RateSupermarket.ca finds disconnect between debt beliefs and national average
Using a credit card to extend purchasing power is common consumer behaviour – but while carrying a balance may be the ‘new normal’, a survey finds cardholders are often incorrect about how their own debt compares to the rest of Canadians.
RateSupermarket.ca’s Debt Denial study, which polled 6,090 credit card consumers, finds 27.5 per cent of respondents are wrong in how they perceive their debt, with 22 per cent mistakenly believing they owe less than the national average.
“We found that Canadians want to believe their credit habits are sustainable and responsible,” says Penelope Graham, Editor at RateSupermarket.ca. “However, 42 per cent of those who believe their debt is on par with the average are actually carrying more than the norm.”
Interestingly, the survey found the opposite also holds true: 35.4% of those who believe they have too much debt actually have less than their peers.
To find the extent of debt denial in Canada, RateSupermarket.ca polled respondents on their credit card balances as well as their sentiments regarding their debt. The findings were then cross referenced with the average Canadian credit card balance of $2,627* to determine how cardholders’ perceptions aligned with reality.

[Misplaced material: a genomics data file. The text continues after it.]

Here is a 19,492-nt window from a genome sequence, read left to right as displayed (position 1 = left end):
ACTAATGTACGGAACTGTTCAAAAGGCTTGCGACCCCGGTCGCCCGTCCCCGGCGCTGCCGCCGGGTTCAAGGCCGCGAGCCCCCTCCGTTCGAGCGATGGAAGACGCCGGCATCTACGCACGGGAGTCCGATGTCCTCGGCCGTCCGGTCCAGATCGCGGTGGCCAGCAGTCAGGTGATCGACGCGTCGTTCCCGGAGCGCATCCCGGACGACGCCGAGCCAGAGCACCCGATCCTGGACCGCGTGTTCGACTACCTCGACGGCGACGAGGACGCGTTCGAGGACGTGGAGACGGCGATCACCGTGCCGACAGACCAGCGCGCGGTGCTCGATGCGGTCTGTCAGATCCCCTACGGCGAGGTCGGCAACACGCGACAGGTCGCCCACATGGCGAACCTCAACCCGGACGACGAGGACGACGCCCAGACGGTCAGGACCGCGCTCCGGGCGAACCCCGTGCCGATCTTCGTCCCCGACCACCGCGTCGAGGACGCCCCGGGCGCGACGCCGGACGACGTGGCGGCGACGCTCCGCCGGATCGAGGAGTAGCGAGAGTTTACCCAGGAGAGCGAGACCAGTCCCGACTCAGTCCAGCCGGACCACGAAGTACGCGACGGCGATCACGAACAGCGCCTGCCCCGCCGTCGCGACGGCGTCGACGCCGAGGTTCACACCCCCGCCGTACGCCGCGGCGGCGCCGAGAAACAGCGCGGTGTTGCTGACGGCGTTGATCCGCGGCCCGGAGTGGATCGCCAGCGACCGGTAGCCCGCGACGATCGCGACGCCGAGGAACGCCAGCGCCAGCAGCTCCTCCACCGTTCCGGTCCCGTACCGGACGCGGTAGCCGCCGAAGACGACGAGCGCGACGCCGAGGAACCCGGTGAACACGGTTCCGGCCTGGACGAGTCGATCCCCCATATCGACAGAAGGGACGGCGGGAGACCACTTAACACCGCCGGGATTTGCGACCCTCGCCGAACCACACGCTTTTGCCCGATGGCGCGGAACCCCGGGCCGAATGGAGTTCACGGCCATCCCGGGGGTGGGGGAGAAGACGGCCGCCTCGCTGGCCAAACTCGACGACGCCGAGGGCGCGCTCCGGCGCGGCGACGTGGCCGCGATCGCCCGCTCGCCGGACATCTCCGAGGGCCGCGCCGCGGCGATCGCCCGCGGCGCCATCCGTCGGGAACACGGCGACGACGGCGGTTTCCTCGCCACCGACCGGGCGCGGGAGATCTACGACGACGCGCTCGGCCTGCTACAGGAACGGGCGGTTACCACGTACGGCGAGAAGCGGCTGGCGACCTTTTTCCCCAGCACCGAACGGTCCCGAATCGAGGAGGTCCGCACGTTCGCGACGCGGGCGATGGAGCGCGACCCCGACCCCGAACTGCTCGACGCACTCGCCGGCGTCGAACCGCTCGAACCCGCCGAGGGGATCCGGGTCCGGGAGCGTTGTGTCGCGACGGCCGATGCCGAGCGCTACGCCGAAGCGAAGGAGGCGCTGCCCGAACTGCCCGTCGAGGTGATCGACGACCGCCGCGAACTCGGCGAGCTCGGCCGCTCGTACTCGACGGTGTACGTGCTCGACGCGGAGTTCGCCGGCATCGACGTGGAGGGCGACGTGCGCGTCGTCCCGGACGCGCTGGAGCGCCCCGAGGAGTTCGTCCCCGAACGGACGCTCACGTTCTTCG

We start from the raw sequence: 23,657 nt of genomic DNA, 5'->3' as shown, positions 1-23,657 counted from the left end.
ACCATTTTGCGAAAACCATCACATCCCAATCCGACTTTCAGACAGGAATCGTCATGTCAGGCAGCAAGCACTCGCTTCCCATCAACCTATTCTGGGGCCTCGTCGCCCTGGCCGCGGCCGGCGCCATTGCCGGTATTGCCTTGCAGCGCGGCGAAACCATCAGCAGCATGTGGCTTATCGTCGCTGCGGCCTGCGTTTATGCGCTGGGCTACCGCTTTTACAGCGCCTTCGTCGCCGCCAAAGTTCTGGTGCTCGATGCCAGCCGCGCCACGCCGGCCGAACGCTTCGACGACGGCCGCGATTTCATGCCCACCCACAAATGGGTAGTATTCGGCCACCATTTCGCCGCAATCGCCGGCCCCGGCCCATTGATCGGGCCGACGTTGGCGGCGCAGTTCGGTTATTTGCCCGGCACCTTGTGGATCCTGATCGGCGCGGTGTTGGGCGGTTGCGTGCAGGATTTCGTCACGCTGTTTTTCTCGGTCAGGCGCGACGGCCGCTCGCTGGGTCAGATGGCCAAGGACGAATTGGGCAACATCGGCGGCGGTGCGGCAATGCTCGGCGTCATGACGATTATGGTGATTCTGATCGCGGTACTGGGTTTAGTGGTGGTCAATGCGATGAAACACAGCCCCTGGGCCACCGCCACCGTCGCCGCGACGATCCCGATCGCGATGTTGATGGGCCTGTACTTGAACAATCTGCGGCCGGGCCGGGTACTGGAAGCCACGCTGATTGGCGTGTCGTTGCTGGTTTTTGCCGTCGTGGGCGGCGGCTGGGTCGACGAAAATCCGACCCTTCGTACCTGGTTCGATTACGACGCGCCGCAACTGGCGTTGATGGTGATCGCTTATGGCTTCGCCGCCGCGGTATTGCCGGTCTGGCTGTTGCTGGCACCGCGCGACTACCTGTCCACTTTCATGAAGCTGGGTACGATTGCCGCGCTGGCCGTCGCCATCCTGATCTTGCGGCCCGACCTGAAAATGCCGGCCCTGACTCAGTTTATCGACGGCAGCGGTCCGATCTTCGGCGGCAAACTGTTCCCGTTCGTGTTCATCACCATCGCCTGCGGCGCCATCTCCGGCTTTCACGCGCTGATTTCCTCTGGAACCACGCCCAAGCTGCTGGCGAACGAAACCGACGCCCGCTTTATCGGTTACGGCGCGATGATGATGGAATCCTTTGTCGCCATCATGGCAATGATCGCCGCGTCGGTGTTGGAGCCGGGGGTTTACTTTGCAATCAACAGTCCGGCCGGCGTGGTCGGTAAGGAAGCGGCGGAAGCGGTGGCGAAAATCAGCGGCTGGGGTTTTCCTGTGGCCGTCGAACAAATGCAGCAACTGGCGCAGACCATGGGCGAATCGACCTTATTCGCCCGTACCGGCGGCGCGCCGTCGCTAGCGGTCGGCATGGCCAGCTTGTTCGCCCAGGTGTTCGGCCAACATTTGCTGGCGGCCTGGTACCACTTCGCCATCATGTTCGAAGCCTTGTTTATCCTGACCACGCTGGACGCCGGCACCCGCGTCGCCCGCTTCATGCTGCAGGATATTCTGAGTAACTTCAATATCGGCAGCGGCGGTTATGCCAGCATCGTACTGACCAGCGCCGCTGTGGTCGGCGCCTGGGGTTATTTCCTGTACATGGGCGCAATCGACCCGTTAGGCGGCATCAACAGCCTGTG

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*Calculated by Canada.CreditCards.com based on data from RBC Economics, Canadian Credit Trends on Oct. 31, 2014 and Statistics Canada
Additional survey findings include:
63.6% of Canadians think their credit card debt is lower than average
10.9% believe their debt is higher than average
25.4% believes their debt aligns with the national average
Of those who mistakenly believe they carry an average amount of debt, 46% owe more than $8,000
20.67% of total respondents reported a credit card balance higher than $5,000
39% of total respondents say they are comfortable with the amount of debt they carry